We somehow manage to stuff it in there. Among all his other stuff. The snack bag, the homework folder, the stack of books he’s forever reading, the endless pages of comics he’s forever writing.
It fits. Just barely. He’s excited. He brought it yesterday, the old somewhat deflated soccer ball. They all played at recess. Him and the other boys. It was fun, he told me. One of them kicked it over the fence on purpose at one point but a teacher went to retrieve it.
“I think we’re friends now, mom.”
I’m happy. It’s been a tough year. That was clear when the questions started.
“Am I a weirdo, mom?”
“Do you think I’m normal?
“He pushed me down. Why did he do that?”
“Mom, did you ever feel like you didn’t fit in?”
Last night before bed, his dad got out the ball pump and made the soccer ball like new again. I drop him off at school, waving and watching him run to line up with his class. He won’t let me hug him anymore when we say goodbye but it’s nothing personal, he assures me.
“How was your day?” I ask, all smiles, when I pick him up. “Did you play soccer again?”
No. One of the other boys brought a soccer ball today. They told him he couldn’t play with them. He says it so matter-of-factly. Then he runs off ahead, like he always does.
As we walk home, I can feel my brain ripping itself apart trying to listen to his little sister, who is chittering away beside me all about her day, while it’s also screaming at me not to cry. Don’t you dare let them see you cry.
He’s far ahead of us now. He looks so small from that far away, lost in his own little world.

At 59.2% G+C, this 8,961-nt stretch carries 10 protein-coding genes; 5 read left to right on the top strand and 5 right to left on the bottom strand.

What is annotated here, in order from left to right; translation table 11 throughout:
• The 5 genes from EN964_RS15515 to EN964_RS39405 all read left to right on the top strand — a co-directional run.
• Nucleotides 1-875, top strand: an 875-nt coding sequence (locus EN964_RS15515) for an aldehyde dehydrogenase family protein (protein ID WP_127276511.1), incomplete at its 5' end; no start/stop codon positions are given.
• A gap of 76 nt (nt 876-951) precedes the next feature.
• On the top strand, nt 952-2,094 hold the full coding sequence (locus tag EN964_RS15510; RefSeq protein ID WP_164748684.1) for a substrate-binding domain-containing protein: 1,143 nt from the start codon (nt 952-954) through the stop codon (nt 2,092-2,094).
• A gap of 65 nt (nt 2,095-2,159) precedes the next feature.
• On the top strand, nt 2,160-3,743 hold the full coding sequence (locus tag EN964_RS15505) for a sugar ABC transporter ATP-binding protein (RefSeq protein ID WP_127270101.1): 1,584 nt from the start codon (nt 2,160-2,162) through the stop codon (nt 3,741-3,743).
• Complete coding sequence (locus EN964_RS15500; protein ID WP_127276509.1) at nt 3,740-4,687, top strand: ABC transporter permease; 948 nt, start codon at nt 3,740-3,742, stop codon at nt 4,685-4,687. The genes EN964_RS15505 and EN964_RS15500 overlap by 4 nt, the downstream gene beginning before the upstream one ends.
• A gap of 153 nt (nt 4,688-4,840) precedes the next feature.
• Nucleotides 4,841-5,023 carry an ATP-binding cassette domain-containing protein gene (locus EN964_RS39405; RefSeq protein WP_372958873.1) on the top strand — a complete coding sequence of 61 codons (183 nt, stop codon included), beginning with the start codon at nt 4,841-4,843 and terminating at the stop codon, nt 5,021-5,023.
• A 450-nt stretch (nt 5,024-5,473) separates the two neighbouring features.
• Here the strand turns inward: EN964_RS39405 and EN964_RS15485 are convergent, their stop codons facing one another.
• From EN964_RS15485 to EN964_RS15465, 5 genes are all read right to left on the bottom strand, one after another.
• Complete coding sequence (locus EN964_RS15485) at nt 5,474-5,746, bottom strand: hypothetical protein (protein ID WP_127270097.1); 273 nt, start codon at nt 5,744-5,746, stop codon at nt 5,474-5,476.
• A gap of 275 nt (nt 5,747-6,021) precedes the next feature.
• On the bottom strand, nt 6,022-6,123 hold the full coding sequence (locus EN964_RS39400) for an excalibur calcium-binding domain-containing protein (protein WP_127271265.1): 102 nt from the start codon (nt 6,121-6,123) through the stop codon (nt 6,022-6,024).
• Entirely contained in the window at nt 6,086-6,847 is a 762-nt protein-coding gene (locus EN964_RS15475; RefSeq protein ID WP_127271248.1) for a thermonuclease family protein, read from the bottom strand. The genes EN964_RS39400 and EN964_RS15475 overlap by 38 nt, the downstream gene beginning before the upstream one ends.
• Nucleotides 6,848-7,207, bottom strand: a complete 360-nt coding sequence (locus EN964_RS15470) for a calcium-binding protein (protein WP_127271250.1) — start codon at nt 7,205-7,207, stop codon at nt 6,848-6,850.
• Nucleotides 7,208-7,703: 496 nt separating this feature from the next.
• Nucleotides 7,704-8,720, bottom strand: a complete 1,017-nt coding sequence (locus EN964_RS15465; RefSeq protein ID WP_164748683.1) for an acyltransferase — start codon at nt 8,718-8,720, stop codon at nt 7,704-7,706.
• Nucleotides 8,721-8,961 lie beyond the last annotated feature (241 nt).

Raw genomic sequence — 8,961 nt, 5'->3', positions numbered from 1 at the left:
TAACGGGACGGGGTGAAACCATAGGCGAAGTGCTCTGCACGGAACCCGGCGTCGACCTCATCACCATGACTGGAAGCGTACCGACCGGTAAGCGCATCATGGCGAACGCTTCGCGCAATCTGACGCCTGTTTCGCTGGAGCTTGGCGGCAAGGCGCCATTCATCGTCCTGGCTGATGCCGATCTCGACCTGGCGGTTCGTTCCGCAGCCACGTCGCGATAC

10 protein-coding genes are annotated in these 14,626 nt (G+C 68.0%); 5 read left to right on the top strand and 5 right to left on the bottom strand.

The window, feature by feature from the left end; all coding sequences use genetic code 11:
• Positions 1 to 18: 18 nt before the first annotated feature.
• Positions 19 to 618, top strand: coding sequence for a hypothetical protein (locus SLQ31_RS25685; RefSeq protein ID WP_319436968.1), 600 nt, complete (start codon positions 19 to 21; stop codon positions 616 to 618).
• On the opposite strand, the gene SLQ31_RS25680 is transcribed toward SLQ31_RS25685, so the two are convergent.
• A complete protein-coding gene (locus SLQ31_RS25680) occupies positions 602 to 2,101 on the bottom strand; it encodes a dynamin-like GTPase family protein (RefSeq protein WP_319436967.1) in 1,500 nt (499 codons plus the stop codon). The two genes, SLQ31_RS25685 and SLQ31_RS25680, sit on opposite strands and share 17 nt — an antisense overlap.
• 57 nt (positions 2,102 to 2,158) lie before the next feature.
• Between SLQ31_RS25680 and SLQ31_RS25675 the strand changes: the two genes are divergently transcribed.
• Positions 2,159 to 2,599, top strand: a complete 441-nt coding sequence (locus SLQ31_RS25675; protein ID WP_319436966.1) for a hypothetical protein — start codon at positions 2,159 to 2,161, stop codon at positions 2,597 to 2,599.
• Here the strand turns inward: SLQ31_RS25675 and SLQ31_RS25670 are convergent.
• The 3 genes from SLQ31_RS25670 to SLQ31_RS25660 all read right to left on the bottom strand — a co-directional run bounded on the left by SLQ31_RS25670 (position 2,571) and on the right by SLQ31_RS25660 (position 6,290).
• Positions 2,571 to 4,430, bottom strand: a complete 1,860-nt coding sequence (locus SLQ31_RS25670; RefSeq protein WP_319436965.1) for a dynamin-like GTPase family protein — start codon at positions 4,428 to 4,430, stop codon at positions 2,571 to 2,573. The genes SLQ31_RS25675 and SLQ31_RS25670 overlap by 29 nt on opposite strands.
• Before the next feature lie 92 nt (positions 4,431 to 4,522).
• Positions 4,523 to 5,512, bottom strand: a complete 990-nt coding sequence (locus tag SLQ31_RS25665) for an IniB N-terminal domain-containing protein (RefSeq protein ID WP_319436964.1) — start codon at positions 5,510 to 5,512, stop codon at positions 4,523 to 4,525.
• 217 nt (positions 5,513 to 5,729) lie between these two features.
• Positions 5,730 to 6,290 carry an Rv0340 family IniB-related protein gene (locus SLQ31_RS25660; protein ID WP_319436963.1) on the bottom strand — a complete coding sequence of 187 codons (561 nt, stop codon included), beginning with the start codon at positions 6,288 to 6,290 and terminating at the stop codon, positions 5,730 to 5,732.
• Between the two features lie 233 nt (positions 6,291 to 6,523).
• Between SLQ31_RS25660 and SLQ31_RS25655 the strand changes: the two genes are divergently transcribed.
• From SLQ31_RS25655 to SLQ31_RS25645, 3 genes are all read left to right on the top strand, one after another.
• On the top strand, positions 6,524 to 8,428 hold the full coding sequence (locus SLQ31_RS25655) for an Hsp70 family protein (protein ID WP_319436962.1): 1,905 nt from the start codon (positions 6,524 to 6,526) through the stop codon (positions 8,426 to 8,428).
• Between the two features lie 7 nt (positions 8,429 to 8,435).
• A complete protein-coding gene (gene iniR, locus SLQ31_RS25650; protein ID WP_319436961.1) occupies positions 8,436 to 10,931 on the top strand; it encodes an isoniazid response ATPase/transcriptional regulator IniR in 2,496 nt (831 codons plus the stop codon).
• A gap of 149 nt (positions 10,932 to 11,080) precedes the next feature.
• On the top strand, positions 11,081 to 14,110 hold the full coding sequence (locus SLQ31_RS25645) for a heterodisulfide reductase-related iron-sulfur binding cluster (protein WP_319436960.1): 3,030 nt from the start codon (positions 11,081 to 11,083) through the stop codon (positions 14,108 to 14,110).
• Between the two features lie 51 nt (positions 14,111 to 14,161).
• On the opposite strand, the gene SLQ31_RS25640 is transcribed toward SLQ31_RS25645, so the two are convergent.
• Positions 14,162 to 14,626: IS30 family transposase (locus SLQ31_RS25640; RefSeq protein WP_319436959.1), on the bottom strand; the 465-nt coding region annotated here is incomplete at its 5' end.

I hope it’s a happy place.
At one point he turns around and runs back to us.
“Mom, having the soccer ball in here makes it really hard to carry on my back.”
“Do you want me to carry it for a while?”
His eyes light up.
“Yes! Thank you.”
He throws it off. He runs ahead again.
I pick it up and put it on my back. He’s right. It is hard to carry. It’s heavy and awkward and uncomfortable.
I can’t do much. I know that. He’s growing up. But I can carry this burden for him for a bit.
For as long as he needs.
That night I finally let myself cry.
The next morning, he wants a donut. We compromise. A donut and a banana. Later, as he’s brushing his teeth, I go to put his snack bag into his backpack. It won’t fit. I move the endless papers around and there it is.
The soccer ball.
I feel my heart flutter. Hope, as another misunderstood soul once wrote, is the thing with feathers. I hold lightly onto it with one hand and grab his sister’s hand in the other.
“Everybody ready?” I ask.
I open the door and the wintry air hits our faces. We head out into the cold morning, him running ahead, forever ahead, despite the weight on his thin shoulders.